I had mixed feelings about going to my 50th grade school reunion. I wanted to see my classmates but wasn’t crazy about returning to the “scene of the crime.” I feared the sights and smells of the old school would bring back painful memories.

Right before the reunion, Linda Montez gave me a pep talk, encouraging me to attend. I had been moved by Linda’s account, in the Review, of being traumatized by a teacher in first grade. She described the physical battering and said it was two years before she was able to start learning again. She described the mistreatment she received as abuse. I had never thought of the “corporal punishment” and public humiliation I suffered as abuse. 

Bad memories aside, I ended up having a great time at the reunion. My classmates were so gracious and supportive. One commiserated with me about the mistreatment: “The nuns hated me but they really hated you.” Another recalled an episode when a teacher put me under her desk and poked me with her crutch. It was healing to hear it really happened and that my classmate had felt sorry for me.

My classmates said they couldn’t understand why I infuriated my teachers. There were several factors. Our class sizes were ridiculous. How could anyone teach a class of 50 without losing their temper? Secondly, I was no choir boy — wait, I was a choir boy but an incorrigible one. I continually acted up in class. I was so attention-starved, I didn’t care if it was positive or negative. In fact, getting negative attention was a lot easier.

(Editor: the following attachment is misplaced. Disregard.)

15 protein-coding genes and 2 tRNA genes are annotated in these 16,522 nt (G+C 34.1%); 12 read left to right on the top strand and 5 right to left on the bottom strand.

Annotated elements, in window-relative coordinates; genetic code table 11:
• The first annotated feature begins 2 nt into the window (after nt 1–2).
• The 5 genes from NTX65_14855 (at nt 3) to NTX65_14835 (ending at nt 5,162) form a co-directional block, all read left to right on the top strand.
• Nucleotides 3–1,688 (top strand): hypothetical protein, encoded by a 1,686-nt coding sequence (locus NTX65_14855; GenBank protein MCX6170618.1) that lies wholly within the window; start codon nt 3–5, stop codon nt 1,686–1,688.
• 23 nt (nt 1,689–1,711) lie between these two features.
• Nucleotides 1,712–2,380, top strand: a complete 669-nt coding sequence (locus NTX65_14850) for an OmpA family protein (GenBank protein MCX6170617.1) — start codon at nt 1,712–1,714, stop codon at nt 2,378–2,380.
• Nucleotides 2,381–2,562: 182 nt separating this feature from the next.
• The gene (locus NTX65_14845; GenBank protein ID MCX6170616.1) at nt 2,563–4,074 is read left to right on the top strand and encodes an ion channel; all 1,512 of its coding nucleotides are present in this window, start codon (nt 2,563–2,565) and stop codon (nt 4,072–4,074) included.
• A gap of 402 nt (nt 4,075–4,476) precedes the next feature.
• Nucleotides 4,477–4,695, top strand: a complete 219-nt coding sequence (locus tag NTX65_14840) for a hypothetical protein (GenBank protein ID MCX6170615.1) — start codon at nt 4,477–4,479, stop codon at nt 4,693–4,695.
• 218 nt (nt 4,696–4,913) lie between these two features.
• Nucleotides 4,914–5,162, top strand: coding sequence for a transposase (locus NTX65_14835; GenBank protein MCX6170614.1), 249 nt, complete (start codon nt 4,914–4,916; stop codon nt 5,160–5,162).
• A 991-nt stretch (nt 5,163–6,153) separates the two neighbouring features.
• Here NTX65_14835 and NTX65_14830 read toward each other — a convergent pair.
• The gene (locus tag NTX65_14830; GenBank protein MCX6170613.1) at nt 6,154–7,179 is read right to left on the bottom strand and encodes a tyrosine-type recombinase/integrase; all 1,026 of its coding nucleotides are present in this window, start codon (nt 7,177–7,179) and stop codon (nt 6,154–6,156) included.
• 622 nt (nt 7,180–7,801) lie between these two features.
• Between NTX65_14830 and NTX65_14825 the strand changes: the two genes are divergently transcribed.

Thirdly, the teachers were trying to break my spirit, so I would conform but I was strong in the spirit department. They tried every conceivable method: keeping me after school, making me write out punishments, and hitting me in the upper body area. I refused to back down. This led to a downward spiral of poor grades and perpetual punishment. 

I didn’t realize it then but, like Linda, the emotional trauma affected my ability to learn. Fear, anger and anxiety interfered with my ability to think clearly and memorize material. I wasn’t the only victim. My classmates had their own war stories. I was appalled that that same teacher hit one of the girls in the head with her crutch to punish her for talking. However, we didn’t dwell on these abuses. We were too busy laughing about old times and catching up on the present. 

I’ve always believed, though, that there’s an important emotional aspect to learning. When I taught writing to French and Hispanic ESL students, my first focus was to help them overcome the shame they felt about their language skills. They were even ashamed of their accents. 

I told them they had to turn off that negative internal voice if they wanted to become good writers. It worked. They learned how to pour their words out on paper and then make the necessary corrections and improvements. 

Today, we don’t have teachers bashing or humiliating students. However, many students are suffering from anxiety, which is either self-inflicted, peer-induced, or parent-driven. I was speaking with a school psychologist about this problem. He said a certain amount of anxiety can be helpful in making students productive. Too much anxiety can paralyze their ability to learn and complete assignments. 

I said that I could have really used him back in grade school. He replied, “That’s what everyone tells me.” 

John Rice is a columnist/private detective, who has seen his business and family thrive in Forest Park. He thoroughly enjoys life in the village and still gets a thrill smelling Red Hots, watching softball and strolling through cemeteries. Jrice1038@aol.com

John Rice is a columnist/novelist who has seen his family thrive in Forest Park. He has published two books set in the village: The Ghost of Cleopatra and The Doll with the Sad Face.